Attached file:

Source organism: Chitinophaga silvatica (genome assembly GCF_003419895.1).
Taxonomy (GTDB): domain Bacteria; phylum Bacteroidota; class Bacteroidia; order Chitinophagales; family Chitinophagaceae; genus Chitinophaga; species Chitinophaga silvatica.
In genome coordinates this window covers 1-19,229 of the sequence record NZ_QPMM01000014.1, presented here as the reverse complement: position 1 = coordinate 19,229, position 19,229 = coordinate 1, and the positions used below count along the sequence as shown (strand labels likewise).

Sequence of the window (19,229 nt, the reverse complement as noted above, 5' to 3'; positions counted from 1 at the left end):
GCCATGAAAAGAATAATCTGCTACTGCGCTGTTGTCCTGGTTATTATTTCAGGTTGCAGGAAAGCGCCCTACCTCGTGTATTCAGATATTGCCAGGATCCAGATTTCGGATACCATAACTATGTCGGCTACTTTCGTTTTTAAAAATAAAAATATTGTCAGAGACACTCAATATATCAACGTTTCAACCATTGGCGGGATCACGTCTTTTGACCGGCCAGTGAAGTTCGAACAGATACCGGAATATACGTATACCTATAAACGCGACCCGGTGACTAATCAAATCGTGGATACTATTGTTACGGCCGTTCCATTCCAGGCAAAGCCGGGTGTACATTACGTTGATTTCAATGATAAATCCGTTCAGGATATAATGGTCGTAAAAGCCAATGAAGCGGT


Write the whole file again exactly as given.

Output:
Source organism: Chitinophaga silvatica (genome assembly GCF_003419895.1).
Taxonomy (GTDB): domain Bacteria; phylum Bacteroidota; class Bacteroidia; order Chitinophagales; family Chitinophagaceae; genus Chitinophaga; species Chitinophaga silvatica.
In genome coordinates this window covers 1-19,229 of the sequence record NZ_QPMM01000014.1, presented here as the reverse complement: position 1 = coordinate 19,229, position 19,229 = coordinate 1, and the positions used below count along the sequence as shown (strand labels likewise).

Sequence of the window (19,229 nt, the reverse complement as noted above, 5' to 3'; positions counted from 1 at the left end):
GCCATGAAAAGAATAATCTGCTACTGCGCTGTTGTCCTGGTTATTATTTCAGGTTGCAGGAAAGCGCCCTACCTCGTGTATTCAGATATTGCCAGGATCCAGATTTCGGATACCATAACTATGTCGGCTACTTTCGTTTTTAAAAATAAAAATATTGTCAGAGACACTCAATATATCAACGTTTCAACCATTGGCGGGATCACGTCTTTTGACCGGCCAGTGAAGTTCGAACAGATACCGGAATATACGTATACCTATAAACGCGACCCGGTGACTAATCAAATCGTGGATACTATTGTTACGGCCGTTCCATTCCAGGCAAAGCCGGGTGTACATTACGTTGATTTCAATGATAAATCCGTTCAGGATATAATGGTCGTAAAAGCCAATGAAGCGGT